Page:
Written by Trudy Martin, Parenting A Child With Autism
What great questions Heidi!! Please remember that when I answer questions, I’m going on my expertise as a parent, not as a doctor, psychologist, etc. I have 5110 days of hands on experience with autism. There aren’t too many doctors who can claim the same.
It’s absolutely not out of the ordinary to diagnose autism, even mild forms, at two years of age. I’m not sure what to tell you about your friend’s child, but these are some of the things that my daughter was doing around the age of two:
She only had about 5 words she was saying (Mom was not one of them). She never pointed at things that she wanted, very typical for a 2 year old. She had little to no eye contact. She didn’t respond when I would say her name. (We actually thought she was deaf.) She spun herself around a lot, and didn’t get dizzy. She liked to line things up in a line and would get very upset if they were out of line. She flapped her hands in front of her face for a visual stimulation. She was antisocial. If we were in one room, she wanted to be in another. If we went into her room, she would leave the room. Noises bothered her, like the vacuum. She still plugs her ears today when there is a noise she can’t stand. She wanted to be naked most of the times. I still remember the time I put footie pajamas on her and she had a terrible fit until I took them off her. There easy to identify now.
The difficult thing about autism is that no two children will have the same signs of autism. The key to treating autism in early intervention, the earlier the better.
So how can you support your friend? Here’s some ideas and suggestions. Being a parent of a child with a disability can be a very lonely place. At one time, I read that the divorce rate for parents of children with autism is over 90%. It takes very selfless people to raise a child with autism. The day my daughter was diagnosed with autism, our lives was no longer our own. As with your friend’s child, my daughter had some sort of therapy most hours of the day. I had to quit my full time job. I had to figure out how to care for my other child, as well as making time for being a wife. I lost myself in the process.
The best way I can describe having a child diagnosed with autism is your child dies. What I envisioned for Shelby’s future died the day they told me she had autism. The difficult part was the “shell” of my child was still in front of me, but now I have a different child. Unfortunately, there is no grave for me to visit to mourn my first Shelby.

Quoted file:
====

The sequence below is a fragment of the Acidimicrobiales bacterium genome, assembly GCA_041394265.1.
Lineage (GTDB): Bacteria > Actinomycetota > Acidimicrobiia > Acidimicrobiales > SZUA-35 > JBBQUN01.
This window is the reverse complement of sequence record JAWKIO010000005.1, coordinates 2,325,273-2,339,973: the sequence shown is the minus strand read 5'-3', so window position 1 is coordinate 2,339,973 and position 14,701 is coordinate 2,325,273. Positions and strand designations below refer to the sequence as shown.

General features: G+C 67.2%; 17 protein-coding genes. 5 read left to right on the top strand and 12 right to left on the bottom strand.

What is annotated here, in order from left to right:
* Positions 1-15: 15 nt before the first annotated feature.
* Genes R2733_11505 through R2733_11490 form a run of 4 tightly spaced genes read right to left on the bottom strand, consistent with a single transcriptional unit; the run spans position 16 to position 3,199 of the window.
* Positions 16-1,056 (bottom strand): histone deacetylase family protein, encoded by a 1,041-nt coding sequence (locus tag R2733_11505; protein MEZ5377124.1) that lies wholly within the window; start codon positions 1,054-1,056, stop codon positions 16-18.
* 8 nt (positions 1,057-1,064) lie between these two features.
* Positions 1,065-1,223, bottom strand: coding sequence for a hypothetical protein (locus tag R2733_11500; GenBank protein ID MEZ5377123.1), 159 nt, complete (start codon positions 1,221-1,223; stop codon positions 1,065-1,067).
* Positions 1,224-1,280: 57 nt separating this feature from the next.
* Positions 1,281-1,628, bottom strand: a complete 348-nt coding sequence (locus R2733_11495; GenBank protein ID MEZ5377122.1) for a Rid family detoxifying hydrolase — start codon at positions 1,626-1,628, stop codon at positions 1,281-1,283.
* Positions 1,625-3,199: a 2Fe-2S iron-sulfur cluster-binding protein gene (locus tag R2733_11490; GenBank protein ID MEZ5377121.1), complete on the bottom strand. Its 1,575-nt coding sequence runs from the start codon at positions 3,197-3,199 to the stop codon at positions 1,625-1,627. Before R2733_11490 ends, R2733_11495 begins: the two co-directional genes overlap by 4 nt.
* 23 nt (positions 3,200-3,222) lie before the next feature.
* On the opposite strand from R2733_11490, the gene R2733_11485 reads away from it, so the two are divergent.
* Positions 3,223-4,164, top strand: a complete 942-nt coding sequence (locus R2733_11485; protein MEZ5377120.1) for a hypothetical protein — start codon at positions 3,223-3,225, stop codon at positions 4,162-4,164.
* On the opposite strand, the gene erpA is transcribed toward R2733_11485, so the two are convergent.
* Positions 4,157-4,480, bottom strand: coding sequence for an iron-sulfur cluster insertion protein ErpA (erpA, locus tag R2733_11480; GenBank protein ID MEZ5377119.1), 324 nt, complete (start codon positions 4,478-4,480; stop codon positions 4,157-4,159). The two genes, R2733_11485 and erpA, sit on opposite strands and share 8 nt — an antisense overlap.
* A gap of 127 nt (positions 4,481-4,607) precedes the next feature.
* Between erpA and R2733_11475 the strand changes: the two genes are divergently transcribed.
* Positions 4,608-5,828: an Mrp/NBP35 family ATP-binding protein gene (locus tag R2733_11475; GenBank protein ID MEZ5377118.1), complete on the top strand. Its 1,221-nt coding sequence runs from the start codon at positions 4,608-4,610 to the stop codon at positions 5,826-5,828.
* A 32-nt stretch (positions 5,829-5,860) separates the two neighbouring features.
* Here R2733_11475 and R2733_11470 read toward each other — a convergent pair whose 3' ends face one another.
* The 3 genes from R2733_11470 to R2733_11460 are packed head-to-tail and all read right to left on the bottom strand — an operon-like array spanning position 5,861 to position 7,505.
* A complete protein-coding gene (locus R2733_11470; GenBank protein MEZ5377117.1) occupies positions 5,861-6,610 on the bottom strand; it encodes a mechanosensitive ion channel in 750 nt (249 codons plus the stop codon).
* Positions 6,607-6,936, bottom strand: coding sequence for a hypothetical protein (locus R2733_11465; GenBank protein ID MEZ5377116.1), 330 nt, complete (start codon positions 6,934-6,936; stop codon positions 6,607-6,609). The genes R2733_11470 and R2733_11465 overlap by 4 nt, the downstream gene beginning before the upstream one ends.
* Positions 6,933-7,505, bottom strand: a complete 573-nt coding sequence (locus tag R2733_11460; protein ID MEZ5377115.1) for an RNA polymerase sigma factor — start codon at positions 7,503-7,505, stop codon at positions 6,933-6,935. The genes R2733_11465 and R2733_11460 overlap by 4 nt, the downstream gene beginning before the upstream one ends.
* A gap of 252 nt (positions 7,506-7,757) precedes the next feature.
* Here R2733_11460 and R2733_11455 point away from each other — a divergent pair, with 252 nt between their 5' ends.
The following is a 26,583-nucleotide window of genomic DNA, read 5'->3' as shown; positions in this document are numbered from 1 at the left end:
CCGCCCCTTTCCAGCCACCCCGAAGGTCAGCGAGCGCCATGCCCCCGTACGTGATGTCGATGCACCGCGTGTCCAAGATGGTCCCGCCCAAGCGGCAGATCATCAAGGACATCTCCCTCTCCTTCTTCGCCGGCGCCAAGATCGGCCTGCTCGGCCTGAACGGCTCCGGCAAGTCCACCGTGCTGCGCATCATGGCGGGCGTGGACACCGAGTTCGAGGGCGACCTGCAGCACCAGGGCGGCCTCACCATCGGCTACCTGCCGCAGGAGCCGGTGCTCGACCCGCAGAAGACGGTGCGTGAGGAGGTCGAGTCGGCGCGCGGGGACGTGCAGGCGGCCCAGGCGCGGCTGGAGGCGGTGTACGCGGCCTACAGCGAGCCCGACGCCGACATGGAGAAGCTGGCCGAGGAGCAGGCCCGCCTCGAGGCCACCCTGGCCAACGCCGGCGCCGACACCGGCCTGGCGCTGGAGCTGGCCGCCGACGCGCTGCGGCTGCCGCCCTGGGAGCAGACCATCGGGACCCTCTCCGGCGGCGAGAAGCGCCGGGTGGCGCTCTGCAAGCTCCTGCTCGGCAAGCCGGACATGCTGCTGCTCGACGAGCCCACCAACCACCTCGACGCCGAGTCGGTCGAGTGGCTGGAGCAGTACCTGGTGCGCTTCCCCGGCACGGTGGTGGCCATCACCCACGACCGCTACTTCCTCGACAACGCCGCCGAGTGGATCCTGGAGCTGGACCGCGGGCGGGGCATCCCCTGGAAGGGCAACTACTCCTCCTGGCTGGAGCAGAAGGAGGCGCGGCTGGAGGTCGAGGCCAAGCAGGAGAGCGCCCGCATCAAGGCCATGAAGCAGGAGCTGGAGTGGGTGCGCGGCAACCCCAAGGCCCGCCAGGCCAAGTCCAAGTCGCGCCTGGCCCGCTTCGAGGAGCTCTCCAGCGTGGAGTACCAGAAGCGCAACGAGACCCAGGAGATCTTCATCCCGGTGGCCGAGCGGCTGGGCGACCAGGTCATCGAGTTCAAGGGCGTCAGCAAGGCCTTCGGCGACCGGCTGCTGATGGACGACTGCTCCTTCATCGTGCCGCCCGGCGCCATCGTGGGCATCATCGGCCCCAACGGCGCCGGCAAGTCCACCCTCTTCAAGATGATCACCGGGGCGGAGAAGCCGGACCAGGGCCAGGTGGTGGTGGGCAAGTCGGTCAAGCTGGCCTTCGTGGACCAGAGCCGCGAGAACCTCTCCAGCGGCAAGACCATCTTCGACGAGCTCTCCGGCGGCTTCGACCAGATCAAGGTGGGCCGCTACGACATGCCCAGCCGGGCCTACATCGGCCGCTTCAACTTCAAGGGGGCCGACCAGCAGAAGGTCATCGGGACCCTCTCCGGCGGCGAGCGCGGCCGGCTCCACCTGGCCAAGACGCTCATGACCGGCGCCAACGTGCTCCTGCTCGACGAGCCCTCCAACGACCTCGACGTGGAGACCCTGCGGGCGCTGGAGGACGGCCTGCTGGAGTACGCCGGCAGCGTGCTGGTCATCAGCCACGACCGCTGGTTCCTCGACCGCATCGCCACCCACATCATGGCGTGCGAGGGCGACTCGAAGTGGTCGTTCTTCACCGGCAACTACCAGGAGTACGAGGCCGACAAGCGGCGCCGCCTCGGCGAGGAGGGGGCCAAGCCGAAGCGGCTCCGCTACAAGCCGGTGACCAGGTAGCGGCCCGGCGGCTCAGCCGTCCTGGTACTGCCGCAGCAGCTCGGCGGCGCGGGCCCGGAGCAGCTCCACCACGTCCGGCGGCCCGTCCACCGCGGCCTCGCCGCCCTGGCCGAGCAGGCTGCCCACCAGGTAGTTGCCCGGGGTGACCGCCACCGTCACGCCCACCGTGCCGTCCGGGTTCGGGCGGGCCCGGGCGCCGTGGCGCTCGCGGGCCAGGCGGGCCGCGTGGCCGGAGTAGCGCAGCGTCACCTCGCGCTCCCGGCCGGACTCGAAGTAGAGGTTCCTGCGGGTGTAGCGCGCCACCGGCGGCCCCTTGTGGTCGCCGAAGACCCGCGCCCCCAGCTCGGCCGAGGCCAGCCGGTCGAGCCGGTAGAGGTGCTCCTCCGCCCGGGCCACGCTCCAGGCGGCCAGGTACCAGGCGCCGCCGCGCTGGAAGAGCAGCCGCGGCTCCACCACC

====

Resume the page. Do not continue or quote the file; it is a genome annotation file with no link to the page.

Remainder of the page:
I’m digressing. To support friends, YOU must make the effort most of the time to connect with your friend. I have little time for myself, let alone my friends. Don’t take it personally when they can’t go out and do something with you. If you want them to visit, child proof your house of anything that is breakable or appealing to the senses. I know the safest place for Shelby to be is in my own house. As soon as I take her to a relative or a friend’s house, I have to be on my guard to see what she will get into that she’s shouldn’t.
Don’t question their parenting skills. We have to pick and choose our battles so if we let some things go that you normally wouldn’t, don’t judge them. My daughter wasn’t potty trained until she was five. Believe me, it wasn’t because I didn’t try. Potty training can be extremely difficult for children with autism. Sometimes the comments that people would say about this would cut deep.
If you think you can handle watching the child for awhile, volunteer to watch him/her so the parents can go do something. Sometimes going to the grocery store is a challenge.
Parents need to go to meetings about their child and often just having someone there as support would mean the world to them. You could take notes for them. It’s hard to listen to people talk about your child, remember what you wanted to bring up in a meeting, and take notes at the same time.